In a wonderful bit of serendipity, Arcane’s first season was broken into three chunks to facilitate a weekly release schedule as it premiered. While this might seem like it could negatively impact the desire to tell a cohesive story, it actually works wonders in the show’s favor. This first season plays out as a “trilogy of trilogies”, in a sense. With this approach, the overall season itself follows a three-act structure; it has a first act (episodes 1-3), second act (episodes 4-6), and third act (episodes 7-9). Not only does this give structure to the season as a whole, but it also allows that same three-act principle to apply to each overarching act (each having three episodes). While not the first show to take on this kind of approach, Arcane may be one of the best examples of its effectiveness.
With that foundation in place, Arcane is free to flaunt its greatest strength: Patience. While the first three episodes may strike some as slow (barring episode three’s ending), they more serve as a methodical preamble to the events that follow. Starting the show with our characters as rag-tag kids playing out a Spielberg-esque Goonies adventure helps to lull us into a sense of familiarity and comfort. We, like Vi and Powder, are caught up in the relatively light-hearted atmosphere (and I stress relatively) that comes with a child’s often naive view of the world around them. By taking the time to establish this, the impact of episode three is palpable when that Spielberg whimsy is torn away. We, like Vi and Powder, are now introduced to the harsh reality of the world they’re living in. We empathize because the show took its time to immerse us in their world before brutally dismantling it, and that helps us understand who they become in episodes 4-9.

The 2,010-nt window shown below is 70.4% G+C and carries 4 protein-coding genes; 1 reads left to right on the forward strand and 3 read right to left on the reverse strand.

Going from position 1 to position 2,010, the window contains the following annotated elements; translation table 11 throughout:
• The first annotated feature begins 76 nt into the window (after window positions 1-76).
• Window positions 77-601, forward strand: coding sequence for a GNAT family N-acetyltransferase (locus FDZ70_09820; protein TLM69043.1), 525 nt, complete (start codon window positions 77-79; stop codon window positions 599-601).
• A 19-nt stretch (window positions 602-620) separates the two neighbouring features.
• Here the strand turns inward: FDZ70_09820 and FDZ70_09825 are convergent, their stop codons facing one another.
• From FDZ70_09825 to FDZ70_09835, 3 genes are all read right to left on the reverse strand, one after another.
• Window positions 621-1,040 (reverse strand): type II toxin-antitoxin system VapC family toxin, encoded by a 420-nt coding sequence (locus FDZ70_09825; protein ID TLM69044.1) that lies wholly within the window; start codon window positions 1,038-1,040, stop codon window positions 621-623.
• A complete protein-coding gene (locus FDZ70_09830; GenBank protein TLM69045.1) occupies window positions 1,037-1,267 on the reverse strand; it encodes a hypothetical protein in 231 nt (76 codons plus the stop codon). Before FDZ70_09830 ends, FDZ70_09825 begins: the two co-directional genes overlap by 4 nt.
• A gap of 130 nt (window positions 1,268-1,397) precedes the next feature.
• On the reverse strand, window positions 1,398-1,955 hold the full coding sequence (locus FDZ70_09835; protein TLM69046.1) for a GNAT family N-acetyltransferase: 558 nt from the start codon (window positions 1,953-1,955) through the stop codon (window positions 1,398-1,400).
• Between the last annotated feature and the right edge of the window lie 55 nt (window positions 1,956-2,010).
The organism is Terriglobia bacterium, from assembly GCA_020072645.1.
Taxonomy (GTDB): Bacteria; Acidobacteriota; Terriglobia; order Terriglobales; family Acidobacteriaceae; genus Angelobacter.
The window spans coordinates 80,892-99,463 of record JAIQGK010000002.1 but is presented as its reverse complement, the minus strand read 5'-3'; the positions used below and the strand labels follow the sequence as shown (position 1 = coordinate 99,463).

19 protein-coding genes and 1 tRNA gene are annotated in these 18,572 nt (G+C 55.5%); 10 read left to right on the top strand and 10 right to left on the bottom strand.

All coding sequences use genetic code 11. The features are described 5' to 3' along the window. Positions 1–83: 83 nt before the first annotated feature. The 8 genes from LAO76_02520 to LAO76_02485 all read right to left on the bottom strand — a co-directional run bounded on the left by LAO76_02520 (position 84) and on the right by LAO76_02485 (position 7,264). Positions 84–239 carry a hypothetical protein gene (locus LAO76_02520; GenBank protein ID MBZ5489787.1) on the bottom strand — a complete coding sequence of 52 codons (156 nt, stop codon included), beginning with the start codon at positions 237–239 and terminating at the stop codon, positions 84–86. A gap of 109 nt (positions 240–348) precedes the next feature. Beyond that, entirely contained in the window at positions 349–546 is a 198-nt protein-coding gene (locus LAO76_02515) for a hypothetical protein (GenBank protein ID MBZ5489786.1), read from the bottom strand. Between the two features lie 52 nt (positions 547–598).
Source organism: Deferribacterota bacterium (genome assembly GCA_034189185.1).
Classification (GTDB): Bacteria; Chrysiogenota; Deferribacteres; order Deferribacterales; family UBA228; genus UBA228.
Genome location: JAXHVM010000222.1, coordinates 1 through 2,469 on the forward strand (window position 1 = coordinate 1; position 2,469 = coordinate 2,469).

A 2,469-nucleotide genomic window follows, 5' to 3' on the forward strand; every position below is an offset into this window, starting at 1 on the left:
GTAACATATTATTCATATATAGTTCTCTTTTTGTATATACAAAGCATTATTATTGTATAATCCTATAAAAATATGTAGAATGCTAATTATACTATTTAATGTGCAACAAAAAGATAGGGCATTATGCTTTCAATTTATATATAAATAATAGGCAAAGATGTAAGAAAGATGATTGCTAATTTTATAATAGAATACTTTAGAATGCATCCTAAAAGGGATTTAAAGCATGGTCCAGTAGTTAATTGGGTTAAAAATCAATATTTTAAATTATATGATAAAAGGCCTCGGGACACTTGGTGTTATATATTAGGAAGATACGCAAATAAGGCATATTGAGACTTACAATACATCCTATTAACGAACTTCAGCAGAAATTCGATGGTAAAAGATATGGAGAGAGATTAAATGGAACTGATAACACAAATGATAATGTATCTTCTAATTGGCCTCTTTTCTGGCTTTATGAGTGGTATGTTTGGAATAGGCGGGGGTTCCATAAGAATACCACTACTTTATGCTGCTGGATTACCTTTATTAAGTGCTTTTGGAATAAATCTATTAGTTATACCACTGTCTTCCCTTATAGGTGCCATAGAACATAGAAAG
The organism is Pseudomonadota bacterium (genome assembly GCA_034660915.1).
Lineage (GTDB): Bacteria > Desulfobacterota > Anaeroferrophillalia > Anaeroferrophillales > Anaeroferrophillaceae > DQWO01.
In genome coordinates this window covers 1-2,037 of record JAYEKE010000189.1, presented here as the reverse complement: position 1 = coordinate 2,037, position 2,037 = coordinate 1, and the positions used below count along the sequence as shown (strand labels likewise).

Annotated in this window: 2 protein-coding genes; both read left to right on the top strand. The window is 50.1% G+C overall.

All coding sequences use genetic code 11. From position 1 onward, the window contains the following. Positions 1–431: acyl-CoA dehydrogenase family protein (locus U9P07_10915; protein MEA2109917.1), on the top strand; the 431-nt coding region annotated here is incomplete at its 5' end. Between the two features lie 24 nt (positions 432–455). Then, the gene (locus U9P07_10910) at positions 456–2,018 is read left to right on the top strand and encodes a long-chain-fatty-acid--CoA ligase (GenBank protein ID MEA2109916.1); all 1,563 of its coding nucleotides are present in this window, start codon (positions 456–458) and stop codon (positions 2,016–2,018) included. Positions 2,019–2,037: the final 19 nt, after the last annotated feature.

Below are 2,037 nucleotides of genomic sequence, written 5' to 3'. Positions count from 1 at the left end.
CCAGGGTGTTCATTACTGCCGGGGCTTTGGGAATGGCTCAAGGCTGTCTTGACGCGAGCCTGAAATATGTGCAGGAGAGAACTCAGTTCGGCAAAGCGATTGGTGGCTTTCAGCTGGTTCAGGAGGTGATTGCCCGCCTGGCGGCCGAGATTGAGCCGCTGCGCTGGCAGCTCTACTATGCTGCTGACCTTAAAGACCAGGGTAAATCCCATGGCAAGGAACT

And that’s just one example. The show takes time to flesh out characters constantly. From Viktor to Caitlyn and even to the big bad Silco, everyone has ample motivations for their actions, and we often find characters we root for and relate to at odds with one another. It might not be as morally gray as something like The Leftovers or early Game of Thrones, but it does enough to spark conflict laced with ambiguity. Arcane is in no rush to wrap things up, and that kind of patience pays dividends in the back half of the series when all of these well-established conflicts finally boil over. By the time the Sting track kicks in, every emotional gut-punch the show pulls has been well earned, and the climactic finale carries the kind of dramatic weight that comes from a diligent, meticulous build-up.
And now Linke, Yee, and Fortiche take on the unenviable task of having to follow up Arcane’s stellar first season. With season 2 already in production, it’s time to see if this crew can keep stride with the precedent they’ve set. To say the bar has been set high might be understating the colossal task they have in front of them; the show has a current IMDb rating of 9.2, putting Arcane shoulder to shoulder with titans of the industry the likes of Breaking Bad and The Wire. That’s some prestigious company to keep for an animated series in its freshman effort. Is Arcane a masterpiece? It’s probably too soon to tell. Yes, they have knocked it out of the park in their first nine episodes, but their ability to sustain that quality will ultimately tell the tale. When you’re put alongside the most iconic TV shows in history after your first season, the pressure to live up to that mark can’t be understated.
Heavy lies the crown, as they say.